Cutting with short gripped longswords

In this blog we briefly demonstrate some tatami cutting with the Arms and Armor English Longsword, and discuss how to hold a sword with a shorter, historically accurate, grip while cutting resistant targets. In our experience, many people who mostly handle long-gripped modern feders are often confused about how to use a longsword with a historically accurate grip length. These shorter grips were not made for people with small hands, nor is it necessary to grip the pommel for most cutting actions. Instead, holding the sword with hands touching helps to engage your core while cutting instead of relying on the smaller muscles of the arms.

Arms & Armor's English Longsword

While there are many ways a sword can be gripped, and indeed there are many grips illustrated in the period manuscripts, we contend that both hands should usually be together for the optimal grip when attempting to cut or hew. Of course, swords with much longer grips were likely optimized for other kinds of cuts and winds, but many historical longswords had grips that were significantly shorter than those on many contemporary feders and sharps.

This post is a response to a bunch of online discussions about this type of sword over the years. For example, in our friend Skallgrim's review of our English Longsword, he argues that one should hold the sword with the rear hand on the pommel for cutting. While you can do it this way, it is not the most powerful or efficient way to cut with this type of sword. We should also note that this review is from 2015. He mentions a clicking sound in the pommel during his review as an issue. With wooden grips this can sometimes arise due to shrinkage and expansion. We used to fit most of our grips without any mastic or filler inside. This was to reduce the use of modern materials in our products looking to historical authenticity. It also allowed more ease in breakdown for sword maintenance. As research has shown quite a bit of mastic usage in period, among some other weird additions in grips. We decided that the use of some mastic would increase longevity, since most sword buyers today do not live near a competent historical cutler. However, if you prefer no mastic in your grip, just tell us and we will be happy to accommodate you.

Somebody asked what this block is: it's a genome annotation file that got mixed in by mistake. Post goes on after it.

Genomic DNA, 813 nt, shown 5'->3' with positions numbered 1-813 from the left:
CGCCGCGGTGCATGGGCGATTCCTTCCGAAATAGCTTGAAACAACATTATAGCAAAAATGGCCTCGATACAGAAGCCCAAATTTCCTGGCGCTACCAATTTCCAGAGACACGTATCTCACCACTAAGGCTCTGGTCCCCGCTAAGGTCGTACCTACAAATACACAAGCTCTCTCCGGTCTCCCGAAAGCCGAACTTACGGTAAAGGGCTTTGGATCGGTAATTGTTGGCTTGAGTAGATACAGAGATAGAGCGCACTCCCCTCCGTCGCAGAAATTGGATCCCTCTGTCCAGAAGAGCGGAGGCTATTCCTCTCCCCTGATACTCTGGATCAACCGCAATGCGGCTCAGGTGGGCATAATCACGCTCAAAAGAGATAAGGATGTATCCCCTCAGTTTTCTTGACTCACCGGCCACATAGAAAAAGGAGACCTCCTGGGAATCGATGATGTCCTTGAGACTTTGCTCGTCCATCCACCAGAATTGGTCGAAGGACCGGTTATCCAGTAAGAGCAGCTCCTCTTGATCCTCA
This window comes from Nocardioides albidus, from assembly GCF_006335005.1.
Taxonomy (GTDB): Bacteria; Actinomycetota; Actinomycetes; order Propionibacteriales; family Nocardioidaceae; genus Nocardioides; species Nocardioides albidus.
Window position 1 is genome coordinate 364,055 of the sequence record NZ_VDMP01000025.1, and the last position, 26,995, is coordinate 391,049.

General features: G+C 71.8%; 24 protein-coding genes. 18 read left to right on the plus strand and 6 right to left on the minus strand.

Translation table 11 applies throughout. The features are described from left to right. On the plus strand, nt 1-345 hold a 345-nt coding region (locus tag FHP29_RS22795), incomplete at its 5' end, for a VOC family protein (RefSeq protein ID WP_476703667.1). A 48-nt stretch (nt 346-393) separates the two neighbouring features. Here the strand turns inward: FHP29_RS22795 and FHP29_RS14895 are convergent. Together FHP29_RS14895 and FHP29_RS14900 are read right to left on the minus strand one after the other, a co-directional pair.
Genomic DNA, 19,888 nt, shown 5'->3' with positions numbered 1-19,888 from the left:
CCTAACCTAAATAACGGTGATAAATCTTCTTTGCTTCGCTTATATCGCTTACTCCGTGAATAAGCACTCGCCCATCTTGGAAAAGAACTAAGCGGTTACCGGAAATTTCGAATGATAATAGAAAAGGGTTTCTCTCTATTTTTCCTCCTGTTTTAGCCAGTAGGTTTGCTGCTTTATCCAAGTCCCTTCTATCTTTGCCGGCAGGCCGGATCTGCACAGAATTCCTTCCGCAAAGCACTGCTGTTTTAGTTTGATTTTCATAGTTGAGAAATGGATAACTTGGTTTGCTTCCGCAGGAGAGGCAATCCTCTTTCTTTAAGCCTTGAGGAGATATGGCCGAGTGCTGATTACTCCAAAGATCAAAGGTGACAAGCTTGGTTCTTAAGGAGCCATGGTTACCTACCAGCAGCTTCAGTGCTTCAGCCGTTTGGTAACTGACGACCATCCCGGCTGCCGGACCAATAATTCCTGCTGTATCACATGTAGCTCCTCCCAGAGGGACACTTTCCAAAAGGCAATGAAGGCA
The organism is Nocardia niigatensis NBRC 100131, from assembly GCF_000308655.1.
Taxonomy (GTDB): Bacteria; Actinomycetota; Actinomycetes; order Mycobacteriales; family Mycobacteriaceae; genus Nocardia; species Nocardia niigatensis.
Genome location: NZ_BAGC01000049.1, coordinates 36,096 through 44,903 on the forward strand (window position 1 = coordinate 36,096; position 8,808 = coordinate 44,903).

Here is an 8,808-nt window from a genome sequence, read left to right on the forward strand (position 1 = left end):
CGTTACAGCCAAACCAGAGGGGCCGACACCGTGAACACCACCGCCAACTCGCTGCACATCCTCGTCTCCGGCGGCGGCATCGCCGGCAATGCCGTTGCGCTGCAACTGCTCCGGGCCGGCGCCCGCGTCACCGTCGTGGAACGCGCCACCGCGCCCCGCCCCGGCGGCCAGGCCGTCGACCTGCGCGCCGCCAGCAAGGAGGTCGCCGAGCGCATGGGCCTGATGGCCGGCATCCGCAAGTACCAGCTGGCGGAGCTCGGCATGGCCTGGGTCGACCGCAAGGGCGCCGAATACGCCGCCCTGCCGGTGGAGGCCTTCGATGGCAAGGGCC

The discussion of how to grip these swords is also addressed by Phillip Martin in his review of our Leeds Castle Sword prototype, and corresponds to how Mike Edelson describes gripping a longsword on pages 76-77 of his "Cutting With the Medieval Sword: Theory and Application". 



Cutting with the English Longsword


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Nathan Clough, Ph.D. is Vice President of Arms and Armor and a member of the governing board of The Oakeshott Institute. He is a historical martial artist and a former university professor of cultural geography.  He has given presentations on historical arms at events including Longpoint and Combatcon, and presented scholarly papers at, among others, The International Congress on Medieval Studies.

Craig Johnson is the Production Manager of Arms and Armor and Secretary of The Oakeshott Institute. He has taught and published on the history of arms, armor and western martial arts for over 30 years. He has lectured at several schools and Universities, WMAW, HEMAC, 4W, and ICMS at Kalamazoo. His experiences include iron smelting, jousting, theatrical combat instruction and choreography, historical research, European martial arts and crafting weapons and armor since 1985.

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